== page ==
Understanding “marathon” cells key to waking up exhausted immune system
An impressive new study from a team of Australian researchers has identified the novel mechanism behind immune exhaustion. The findings point to a treatment method that could improve the success of cancer immunotherapy and help patients beat back severe viral infections.
Immune exhaustion is a condition where immune T cells become progressively dysfunctional and ineffective. It’s often seen in cancer patients or during chronic viral infections. Axel Kallies, a researcher working on the project from the Peter Doherty Institute of Infection and Immunity, says understanding why some immune cells become “exhausted” is vital to developing effective cancer immunotherapies.
“This idea that you need to overcome exhaustion and make T cells better is at the heart of immunotherapy,” explains Kallies. “While immunotherapy works really well, it is only effective in around 30 per cent of people. By discovering a way to prime T cells differently so they can work efficiently in the long run, we may be able to make immunotherapy more effective in more people.”
The first part of the research looked at a specific kind of immune cell, called Tpex cells. These cells are like the marathon runners of immune cells. They effectively maintain function over a long period of time and the researchers wanted to understand how they did that.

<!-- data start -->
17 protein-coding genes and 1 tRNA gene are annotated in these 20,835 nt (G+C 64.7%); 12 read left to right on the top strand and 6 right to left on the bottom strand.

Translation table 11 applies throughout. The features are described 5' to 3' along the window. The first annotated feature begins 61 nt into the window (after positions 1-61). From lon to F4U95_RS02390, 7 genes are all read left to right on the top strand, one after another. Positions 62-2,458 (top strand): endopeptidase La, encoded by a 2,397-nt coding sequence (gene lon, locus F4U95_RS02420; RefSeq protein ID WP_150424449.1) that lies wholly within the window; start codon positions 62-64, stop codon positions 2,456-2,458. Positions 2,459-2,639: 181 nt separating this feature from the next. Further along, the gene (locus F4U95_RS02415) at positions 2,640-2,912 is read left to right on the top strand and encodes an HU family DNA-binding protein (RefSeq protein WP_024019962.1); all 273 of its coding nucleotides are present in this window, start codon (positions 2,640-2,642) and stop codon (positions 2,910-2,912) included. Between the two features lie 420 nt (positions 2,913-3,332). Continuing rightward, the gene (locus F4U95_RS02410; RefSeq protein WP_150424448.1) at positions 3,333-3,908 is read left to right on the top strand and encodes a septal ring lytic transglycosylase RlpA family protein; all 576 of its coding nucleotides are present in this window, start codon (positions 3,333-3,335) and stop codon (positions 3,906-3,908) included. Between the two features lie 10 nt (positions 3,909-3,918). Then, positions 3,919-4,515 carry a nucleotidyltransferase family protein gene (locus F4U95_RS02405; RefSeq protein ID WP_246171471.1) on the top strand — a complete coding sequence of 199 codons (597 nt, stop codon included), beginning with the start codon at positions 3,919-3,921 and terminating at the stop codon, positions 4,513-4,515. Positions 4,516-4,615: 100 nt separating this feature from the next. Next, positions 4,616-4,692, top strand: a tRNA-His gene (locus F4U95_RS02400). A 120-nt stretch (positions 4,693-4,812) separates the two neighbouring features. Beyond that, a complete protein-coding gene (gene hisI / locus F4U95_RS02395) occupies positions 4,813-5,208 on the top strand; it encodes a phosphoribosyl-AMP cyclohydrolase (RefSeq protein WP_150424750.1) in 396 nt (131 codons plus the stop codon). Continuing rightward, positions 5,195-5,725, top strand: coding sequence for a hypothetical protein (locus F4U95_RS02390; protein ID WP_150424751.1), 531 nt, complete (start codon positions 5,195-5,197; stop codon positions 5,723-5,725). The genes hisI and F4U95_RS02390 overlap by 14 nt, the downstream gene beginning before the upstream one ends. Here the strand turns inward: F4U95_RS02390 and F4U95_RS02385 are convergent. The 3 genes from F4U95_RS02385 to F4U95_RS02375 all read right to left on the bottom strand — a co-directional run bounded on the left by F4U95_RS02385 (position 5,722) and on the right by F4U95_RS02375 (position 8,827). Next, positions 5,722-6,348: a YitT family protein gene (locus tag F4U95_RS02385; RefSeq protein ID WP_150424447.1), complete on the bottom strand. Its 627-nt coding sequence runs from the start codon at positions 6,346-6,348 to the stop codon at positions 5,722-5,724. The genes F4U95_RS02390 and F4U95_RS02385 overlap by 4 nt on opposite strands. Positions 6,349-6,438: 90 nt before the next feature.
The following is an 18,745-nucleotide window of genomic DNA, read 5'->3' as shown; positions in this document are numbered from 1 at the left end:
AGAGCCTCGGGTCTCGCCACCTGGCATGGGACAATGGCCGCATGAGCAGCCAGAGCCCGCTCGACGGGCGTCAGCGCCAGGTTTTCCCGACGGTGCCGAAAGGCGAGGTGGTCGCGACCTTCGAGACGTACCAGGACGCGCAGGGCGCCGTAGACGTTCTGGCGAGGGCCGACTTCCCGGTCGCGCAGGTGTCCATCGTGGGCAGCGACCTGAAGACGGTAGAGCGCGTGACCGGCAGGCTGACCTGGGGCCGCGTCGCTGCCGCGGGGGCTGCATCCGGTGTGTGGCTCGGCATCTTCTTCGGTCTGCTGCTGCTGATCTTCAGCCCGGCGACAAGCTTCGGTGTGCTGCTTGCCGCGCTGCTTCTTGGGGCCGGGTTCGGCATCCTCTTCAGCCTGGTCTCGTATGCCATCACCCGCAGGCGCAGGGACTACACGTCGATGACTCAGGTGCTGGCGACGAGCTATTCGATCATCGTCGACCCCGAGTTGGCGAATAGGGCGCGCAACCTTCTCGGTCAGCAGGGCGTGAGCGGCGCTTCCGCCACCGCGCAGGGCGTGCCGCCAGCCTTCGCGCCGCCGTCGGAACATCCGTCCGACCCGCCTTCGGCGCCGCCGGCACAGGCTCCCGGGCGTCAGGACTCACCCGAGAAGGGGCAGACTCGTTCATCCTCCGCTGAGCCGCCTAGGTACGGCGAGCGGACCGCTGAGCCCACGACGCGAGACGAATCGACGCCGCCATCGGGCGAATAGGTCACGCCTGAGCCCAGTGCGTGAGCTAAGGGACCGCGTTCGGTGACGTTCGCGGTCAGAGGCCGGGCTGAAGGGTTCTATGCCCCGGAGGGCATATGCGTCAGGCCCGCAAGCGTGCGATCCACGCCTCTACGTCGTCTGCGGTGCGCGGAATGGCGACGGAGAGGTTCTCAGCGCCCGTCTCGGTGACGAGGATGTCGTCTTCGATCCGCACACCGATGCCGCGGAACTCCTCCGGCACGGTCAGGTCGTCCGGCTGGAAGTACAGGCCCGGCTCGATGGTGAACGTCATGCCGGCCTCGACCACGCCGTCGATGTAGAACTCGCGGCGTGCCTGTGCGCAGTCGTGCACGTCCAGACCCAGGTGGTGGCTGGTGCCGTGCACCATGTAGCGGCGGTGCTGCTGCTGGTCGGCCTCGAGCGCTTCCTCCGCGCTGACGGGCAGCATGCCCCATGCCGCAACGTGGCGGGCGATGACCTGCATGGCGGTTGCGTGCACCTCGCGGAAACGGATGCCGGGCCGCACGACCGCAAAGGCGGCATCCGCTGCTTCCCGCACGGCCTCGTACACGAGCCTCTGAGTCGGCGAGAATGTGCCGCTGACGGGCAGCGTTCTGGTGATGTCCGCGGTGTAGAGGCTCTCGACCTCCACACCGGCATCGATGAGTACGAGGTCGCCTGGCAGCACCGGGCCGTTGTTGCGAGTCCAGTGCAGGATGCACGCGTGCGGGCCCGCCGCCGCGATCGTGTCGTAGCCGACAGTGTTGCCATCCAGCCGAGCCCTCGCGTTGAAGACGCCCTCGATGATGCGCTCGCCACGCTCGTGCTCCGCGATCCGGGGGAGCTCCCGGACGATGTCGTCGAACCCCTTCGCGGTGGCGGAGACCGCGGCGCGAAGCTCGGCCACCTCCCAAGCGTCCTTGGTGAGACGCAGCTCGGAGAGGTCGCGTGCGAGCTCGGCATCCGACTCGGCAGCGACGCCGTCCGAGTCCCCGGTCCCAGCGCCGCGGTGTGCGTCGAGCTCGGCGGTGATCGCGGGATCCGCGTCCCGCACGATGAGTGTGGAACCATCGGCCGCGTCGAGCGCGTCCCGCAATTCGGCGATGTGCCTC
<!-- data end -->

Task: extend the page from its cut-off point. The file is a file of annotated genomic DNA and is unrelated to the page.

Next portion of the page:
It was discovered that the difference between Tpex cells and other more easily exhausted T cells is a signaling protein called mTOR. Tpex cells were seen to have lower mTOR activity, suggesting this mechanism was the way in which the immune cells dampened their activity.
“The next step was finding the mechanism which was enabling this,” says Daniel Utzschneider, another researcher working on the project. "We discovered that Tpex cells were exposed to increased amounts of an immunosuppressive molecule, TGFb, early on in an infection. This molecule essentially acts as a brake, reducing the activity of mTOR and thereby dampening the immune response.”
The final part of the research explored inhibiting mTOR activity in mouse models. The promising results revealed immune responses against severe viral infections were enhanced when the animals were treated with a mTOR inhibitor.
“In addition, mice that had been treated with the mTOR inhibitor responded better to checkpoint inhibition, a therapy widely used in cancer patients,” notes Sarah Gabriel, from the University of Melbourne.
Plenty more work is needed to understand this new discovered mechanism before the findings can lead to clinical treatments. The first step will be to specifically explore the effects of this kind of mTOR inhibition in preclinical cancer models.
Hypothetically, this exciting immune discovery could lead to new therapies for patients suffering severe viral infections. However, Utzschneider is careful in stressing they will need to be cautious in tinkering with this immune switch in humans. Turning up, or turning down, immune system activity needs to be done with great care so as not to generate adverse health effects.
“You don’t want to dampen the response too much to the point the response becomes ineffective – you don’t want to be left walking the race,” says Utzschneider.
The new study was published in the journal Immunity.
Source: Doherty Institute